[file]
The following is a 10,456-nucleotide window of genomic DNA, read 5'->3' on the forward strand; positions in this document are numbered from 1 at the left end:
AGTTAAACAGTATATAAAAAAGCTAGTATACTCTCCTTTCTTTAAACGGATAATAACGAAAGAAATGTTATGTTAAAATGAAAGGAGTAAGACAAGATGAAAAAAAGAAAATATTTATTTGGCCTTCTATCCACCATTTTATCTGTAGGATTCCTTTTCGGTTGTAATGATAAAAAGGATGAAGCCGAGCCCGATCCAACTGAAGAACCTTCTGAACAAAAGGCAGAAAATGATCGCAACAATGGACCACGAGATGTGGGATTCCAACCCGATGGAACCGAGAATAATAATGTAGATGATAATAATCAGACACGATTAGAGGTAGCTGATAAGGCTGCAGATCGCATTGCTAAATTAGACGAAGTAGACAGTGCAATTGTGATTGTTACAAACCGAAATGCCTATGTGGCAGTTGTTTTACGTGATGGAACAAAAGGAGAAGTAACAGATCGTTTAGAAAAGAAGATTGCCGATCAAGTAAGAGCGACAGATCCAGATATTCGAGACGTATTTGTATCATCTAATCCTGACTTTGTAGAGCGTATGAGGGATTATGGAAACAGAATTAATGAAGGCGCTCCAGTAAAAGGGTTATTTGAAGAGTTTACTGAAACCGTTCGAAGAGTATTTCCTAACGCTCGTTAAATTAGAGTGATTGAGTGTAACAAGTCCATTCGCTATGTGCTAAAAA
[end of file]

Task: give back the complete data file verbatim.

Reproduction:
The following is a 10,456-nucleotide window of genomic DNA, read 5'->3' on the forward strand; positions in this document are numbered from 1 at the left end:
AGTTAAACAGTATATAAAAAAGCTAGTATACTCTCCTTTCTTTAAACGGATAATAACGAAAGAAATGTTATGTTAAAATGAAAGGAGTAAGACAAGATGAAAAAAAGAAAATATTTATTTGGCCTTCTATCCACCATTTTATCTGTAGGATTCCTTTTCGGTTGTAATGATAAAAAGGATGAAGCCGAGCCCGATCCAACTGAAGAACCTTCTGAACAAAAGGCAGAAAATGATCGCAACAATGGACCACGAGATGTGGGATTCCAACCCGATGGAACCGAGAATAATAATGTAGATGATAATAATCAGACACGATTAGAGGTAGCTGATAAGGCTGCAGATCGCATTGCTAAATTAGACGAAGTAGACAGTGCAATTGTGATTGTTACAAACCGAAATGCCTATGTGGCAGTTGTTTTACGTGATGGAACAAAAGGAGAAGTAACAGATCGTTTAGAAAAGAAGATTGCCGATCAAGTAAGAGCGACAGATCCAGATATTCGAGACGTATTTGTATCATCTAATCCTGACTTTGTAGAGCGTATGAGGGATTATGGAAACAGAATTAATGAAGGCGCTCCAGTAAAAGGGTTATTTGAAGAGTTTACTGAAACCGTTCGAAGAGTATTTCCTAACGCTCGTTAAATTAGAGTGATTGAGTGTAACAAGTCCATTCGCTATGTGCTAAAAA